Why self-care is NOT selfish

Every day I hear mums and my professional clients utter the same words ‘I can’t be that selfish’…. In fact it’s probably the main thing that they have in common, a belief system that looking after their own emotional health and well-being is ‘selfish’.

Having worked in the teaching industry for many years i’m quite accustomed to skipping meals, working ludicrous hours, cancelling personal engagements to opt for lesson planning and marking and collapsing in a heap at the end of term wondering what way the steam train that hit me had gone in…

So why is the main thing that I am accustomed to hearing ‘I can’t be that selfish’.

Perhaps it’s an archaic belief system, maybe a new one from the unrealistic expectations that we have placed on life, but is it time to acknowledge that selfceare is NOT selfish?

How is looking after your emotional health selfish? We cannot function without it?

How is taking time out to engage in therapy to support our mental well-being selfish? We cannot possibly care for anyone else if we don’t care for ourselves?

How is taking 90 minutes a week to tackle trauma or emotional distress selfish? When without it our professional, personal and social lives will suffer?

How is taking an hour a day to eat healthily or exercising selfish? When we would be setting a better example to our children?

How is taking a day off sick when we are will selfish? When it would prevent you having to take off a whole week a few day later from ‘overriding’ your body’s needs?

How is calling self-care selfish teaching our children and teenagers to look after themselves? When we could be setting an example that we need to prioritise our emotional and physical wellbeing?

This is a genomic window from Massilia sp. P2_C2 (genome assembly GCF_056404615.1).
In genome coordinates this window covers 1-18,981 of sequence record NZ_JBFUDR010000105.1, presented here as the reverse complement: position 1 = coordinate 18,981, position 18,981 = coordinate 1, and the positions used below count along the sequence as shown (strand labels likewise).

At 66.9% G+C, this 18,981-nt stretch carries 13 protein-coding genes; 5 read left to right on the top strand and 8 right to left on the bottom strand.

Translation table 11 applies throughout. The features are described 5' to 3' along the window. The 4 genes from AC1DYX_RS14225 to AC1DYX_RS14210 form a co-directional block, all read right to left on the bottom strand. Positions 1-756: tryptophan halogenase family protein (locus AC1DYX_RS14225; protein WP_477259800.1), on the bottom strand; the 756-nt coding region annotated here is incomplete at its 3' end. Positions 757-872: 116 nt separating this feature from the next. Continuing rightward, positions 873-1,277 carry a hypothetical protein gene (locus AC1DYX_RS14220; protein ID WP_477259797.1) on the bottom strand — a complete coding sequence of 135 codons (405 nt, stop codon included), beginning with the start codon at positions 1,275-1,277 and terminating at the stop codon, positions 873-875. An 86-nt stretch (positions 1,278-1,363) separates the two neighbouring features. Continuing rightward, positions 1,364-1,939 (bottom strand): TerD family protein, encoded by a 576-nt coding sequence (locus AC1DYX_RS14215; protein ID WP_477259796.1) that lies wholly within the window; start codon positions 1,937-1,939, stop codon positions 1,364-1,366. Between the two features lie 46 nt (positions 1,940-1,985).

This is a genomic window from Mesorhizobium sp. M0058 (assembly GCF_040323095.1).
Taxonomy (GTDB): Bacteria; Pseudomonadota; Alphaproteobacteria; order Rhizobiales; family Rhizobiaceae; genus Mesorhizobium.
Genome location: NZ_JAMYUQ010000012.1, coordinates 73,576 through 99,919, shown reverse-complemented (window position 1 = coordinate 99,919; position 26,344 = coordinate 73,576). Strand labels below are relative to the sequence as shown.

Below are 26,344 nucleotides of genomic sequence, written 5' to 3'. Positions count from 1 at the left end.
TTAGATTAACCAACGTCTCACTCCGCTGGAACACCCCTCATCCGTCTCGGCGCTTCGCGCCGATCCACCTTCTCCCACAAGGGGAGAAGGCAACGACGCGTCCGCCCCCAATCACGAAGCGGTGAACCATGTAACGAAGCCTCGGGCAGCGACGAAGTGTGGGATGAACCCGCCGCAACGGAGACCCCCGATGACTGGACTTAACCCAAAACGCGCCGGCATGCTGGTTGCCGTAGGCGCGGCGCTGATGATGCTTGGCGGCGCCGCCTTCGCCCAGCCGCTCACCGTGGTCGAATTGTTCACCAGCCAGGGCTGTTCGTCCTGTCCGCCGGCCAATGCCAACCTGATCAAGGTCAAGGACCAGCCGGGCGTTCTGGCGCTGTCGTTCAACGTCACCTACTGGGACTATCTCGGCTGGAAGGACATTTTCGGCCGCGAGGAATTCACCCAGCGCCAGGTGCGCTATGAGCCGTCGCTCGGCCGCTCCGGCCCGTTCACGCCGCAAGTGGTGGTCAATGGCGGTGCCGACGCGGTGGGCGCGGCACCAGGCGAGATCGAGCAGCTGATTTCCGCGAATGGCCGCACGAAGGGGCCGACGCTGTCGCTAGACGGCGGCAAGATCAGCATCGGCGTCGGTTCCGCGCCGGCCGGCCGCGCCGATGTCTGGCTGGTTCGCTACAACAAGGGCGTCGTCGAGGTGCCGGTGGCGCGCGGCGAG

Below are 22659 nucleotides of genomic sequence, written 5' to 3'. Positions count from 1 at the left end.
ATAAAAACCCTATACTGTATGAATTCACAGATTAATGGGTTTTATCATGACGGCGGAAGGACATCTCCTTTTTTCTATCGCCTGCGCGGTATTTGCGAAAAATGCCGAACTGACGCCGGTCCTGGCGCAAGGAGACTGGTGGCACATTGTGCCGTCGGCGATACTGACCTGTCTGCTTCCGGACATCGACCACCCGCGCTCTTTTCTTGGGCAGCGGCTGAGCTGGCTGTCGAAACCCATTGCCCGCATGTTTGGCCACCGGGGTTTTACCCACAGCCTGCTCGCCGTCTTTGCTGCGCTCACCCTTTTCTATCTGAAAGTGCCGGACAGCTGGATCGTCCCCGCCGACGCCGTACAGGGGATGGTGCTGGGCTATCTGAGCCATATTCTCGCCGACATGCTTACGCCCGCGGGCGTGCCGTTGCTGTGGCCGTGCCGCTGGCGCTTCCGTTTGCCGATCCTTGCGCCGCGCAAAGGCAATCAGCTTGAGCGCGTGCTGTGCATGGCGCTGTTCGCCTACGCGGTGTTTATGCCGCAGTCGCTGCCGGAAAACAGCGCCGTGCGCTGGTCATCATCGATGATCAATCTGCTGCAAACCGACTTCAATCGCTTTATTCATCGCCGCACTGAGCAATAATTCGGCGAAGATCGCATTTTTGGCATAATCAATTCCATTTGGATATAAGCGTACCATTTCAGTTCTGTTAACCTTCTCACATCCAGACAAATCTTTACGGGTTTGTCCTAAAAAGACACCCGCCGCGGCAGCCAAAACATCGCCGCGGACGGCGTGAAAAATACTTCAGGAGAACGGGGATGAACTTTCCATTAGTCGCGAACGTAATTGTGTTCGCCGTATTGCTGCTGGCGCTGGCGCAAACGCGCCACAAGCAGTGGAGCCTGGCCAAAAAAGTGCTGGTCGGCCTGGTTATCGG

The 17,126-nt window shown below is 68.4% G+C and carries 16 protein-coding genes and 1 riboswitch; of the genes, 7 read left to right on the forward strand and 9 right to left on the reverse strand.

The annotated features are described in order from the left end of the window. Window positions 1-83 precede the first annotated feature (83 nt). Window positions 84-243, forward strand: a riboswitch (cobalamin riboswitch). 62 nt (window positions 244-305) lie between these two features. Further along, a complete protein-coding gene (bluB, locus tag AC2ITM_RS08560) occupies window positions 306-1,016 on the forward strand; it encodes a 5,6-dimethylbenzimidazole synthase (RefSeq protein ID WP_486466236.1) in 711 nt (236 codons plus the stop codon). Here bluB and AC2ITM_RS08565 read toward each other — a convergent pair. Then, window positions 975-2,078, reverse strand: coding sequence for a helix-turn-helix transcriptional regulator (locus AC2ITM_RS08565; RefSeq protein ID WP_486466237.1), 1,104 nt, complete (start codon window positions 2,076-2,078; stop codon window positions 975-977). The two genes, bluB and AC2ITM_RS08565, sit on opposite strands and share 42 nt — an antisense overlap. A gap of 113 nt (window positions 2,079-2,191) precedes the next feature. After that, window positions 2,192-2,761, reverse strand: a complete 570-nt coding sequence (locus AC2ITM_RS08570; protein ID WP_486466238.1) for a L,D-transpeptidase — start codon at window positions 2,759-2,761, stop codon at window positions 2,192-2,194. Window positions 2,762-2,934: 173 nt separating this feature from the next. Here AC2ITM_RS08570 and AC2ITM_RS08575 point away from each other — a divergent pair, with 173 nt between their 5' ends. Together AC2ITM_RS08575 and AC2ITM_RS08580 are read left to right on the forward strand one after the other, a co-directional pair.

Many career paths seem to be in a state of panic that we need to achieve impossible targets, jobs pile on more and more jobs and responsibilities in the same hours, or cut positions and expect employees to achieve the same work of two people. We reduce or remove therapists from educational facilities yet expect our children to manage in a world which is causing fear and worry. We pile on extra stress to our teenagers who are navigating a world we didn’t have to… but still we refer to looking after ourselves as selfish.

At some point we have no doubt heard someone refer to the mum who has prioritised exercise as ‘selfish’ for putting her child in the creche for 60 minutes. BUT emotionally she is no doubt more rested for taking 60 minutes to herself.

Have you heard the professional who left on time muttered about for ‘not caring’ for leaving at the time their contract ended? When their time to rest and recuperate from their day will no doubt have made them more productive in their work hours than the person who stayed late ‘from obligation’.

Maybe you have even referred to yourself as selfish for wanting to

  • take an early night
  • see a therapist
  • get your haircut
  • go to an exercise class
  • put the kids in the creche to go and get coffee

What if instead of shaming ourselves for being selfish we recognise that self-care means:

  • We are more able to meet the needs of our children because we are happier and more relaxed
  • We are more aware of our surroundings and the behaviours of others as we are more balanced emotionally and mentally
  • We are more content and fulfilled as we live in the now not in the past or future
  • We are more supportive of our loved ones as we are less stressed and more reflective
  • We are happier because we have met our basic needs

So before you tell yourself you are selfish for self-care remind yourself that your selfceare makes you more able to manage life day to day.

And if you find it difficult?

Treat yourself with the same advice you would give to a good friend.

 

For more details about Nicky and her work you can visit www.astepatatime.org.uk 

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